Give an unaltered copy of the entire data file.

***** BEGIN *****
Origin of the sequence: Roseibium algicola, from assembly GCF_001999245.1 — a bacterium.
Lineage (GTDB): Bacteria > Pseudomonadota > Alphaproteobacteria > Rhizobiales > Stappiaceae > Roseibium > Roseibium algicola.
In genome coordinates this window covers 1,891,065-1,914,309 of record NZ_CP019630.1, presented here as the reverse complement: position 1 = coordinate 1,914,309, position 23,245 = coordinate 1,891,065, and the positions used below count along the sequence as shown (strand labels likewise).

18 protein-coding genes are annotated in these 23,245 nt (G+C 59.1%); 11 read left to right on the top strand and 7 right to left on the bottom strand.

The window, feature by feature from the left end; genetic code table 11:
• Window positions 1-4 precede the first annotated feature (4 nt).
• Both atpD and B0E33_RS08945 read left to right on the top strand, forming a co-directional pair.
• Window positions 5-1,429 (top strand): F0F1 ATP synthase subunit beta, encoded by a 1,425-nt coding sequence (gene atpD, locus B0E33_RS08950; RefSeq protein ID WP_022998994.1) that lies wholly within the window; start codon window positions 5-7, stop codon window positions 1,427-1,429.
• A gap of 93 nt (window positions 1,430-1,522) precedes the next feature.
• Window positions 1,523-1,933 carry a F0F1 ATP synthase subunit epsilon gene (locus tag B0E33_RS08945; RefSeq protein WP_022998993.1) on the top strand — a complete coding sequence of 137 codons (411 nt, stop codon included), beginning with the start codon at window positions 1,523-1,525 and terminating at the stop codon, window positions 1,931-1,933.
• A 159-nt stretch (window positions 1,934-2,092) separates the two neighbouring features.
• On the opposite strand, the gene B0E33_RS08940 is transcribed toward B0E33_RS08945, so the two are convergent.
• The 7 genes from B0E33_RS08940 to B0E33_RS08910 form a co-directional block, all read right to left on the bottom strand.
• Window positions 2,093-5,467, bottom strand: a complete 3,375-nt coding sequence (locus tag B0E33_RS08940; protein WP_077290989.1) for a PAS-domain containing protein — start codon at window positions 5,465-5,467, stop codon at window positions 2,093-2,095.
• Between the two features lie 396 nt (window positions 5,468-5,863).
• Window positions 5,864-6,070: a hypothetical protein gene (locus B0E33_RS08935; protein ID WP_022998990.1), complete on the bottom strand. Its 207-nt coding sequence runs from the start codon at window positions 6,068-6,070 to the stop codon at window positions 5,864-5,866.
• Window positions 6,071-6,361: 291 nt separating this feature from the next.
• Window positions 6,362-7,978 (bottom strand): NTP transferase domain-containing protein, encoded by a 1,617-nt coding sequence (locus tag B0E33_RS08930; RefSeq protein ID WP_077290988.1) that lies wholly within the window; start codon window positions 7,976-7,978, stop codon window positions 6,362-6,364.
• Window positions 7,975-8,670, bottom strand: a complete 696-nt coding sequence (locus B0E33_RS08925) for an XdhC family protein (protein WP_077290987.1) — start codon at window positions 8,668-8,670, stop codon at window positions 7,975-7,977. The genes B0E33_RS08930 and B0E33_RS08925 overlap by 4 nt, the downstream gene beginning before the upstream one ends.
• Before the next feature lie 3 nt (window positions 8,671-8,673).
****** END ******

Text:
Origin of the sequence: Roseibium algicola, from assembly GCF_001999245.1 — a bacterium.
Lineage (GTDB): Bacteria > Pseudomonadota > Alphaproteobacteria > Rhizobiales > Stappiaceae > Roseibium > Roseibium algicola.
In genome coordinates this window covers 1,891,065-1,914,309 of record NZ_CP019630.1, presented here as the reverse complement: position 1 = coordinate 1,914,309, position 23,245 = coordinate 1,891,065, and the positions used below count along the sequence as shown (strand labels likewise).

18 protein-coding genes are annotated in these 23,245 nt (G+C 59.1%); 11 read left to right on the top strand and 7 right to left on the bottom strand.

The window, feature by feature from the left end; genetic code table 11:
• Window positions 1-4 precede the first annotated feature (4 nt).
• Both atpD and B0E33_RS08945 read left to right on the top strand, forming a co-directional pair.
• Window positions 5-1,429 (top strand): F0F1 ATP synthase subunit beta, encoded by a 1,425-nt coding sequence (gene atpD, locus B0E33_RS08950; RefSeq protein ID WP_022998994.1) that lies wholly within the window; start codon window positions 5-7, stop codon window positions 1,427-1,429.
• A gap of 93 nt (window positions 1,430-1,522) precedes the next feature.
• Window positions 1,523-1,933 carry a F0F1 ATP synthase subunit epsilon gene (locus tag B0E33_RS08945; RefSeq protein WP_022998993.1) on the top strand — a complete coding sequence of 137 codons (411 nt, stop codon included), beginning with the start codon at window positions 1,523-1,525 and terminating at the stop codon, window positions 1,931-1,933.
• A 159-nt stretch (window positions 1,934-2,092) separates the two neighbouring features.
• On the opposite strand, the gene B0E33_RS08940 is transcribed toward B0E33_RS08945, so the two are convergent.
• The 7 genes from B0E33_RS08940 to B0E33_RS08910 form a co-directional block, all read right to left on the bottom strand.
• Window positions 2,093-5,467, bottom strand: a complete 3,375-nt coding sequence (locus tag B0E33_RS08940; protein WP_077290989.1) for a PAS-domain containing protein — start codon at window positions 5,465-5,467, stop codon at window positions 2,093-2,095.
• Between the two features lie 396 nt (window positions 5,468-5,863).
• Window positions 5,864-6,070: a hypothetical protein gene (locus B0E33_RS08935; protein ID WP_022998990.1), complete on the bottom strand. Its 207-nt coding sequence runs from the start codon at window positions 6,068-6,070 to the stop codon at window positions 5,864-5,866.
• Window positions 6,071-6,361: 291 nt separating this feature from the next.
• Window positions 6,362-7,978 (bottom strand): NTP transferase domain-containing protein, encoded by a 1,617-nt coding sequence (locus tag B0E33_RS08930; RefSeq protein ID WP_077290988.1) that lies wholly within the window; start codon window positions 7,976-7,978, stop codon window positions 6,362-6,364.
• Window positions 7,975-8,670, bottom strand: a complete 696-nt coding sequence (locus B0E33_RS08925) for an XdhC family protein (protein WP_077290987.1) — start codon at window positions 8,668-8,670, stop codon at window positions 7,975-7,977. The genes B0E33_RS08930 and B0E33_RS08925 overlap by 4 nt, the downstream gene beginning before the upstream one ends.
• Before the next feature lie 3 nt (window positions 8,671-8,673).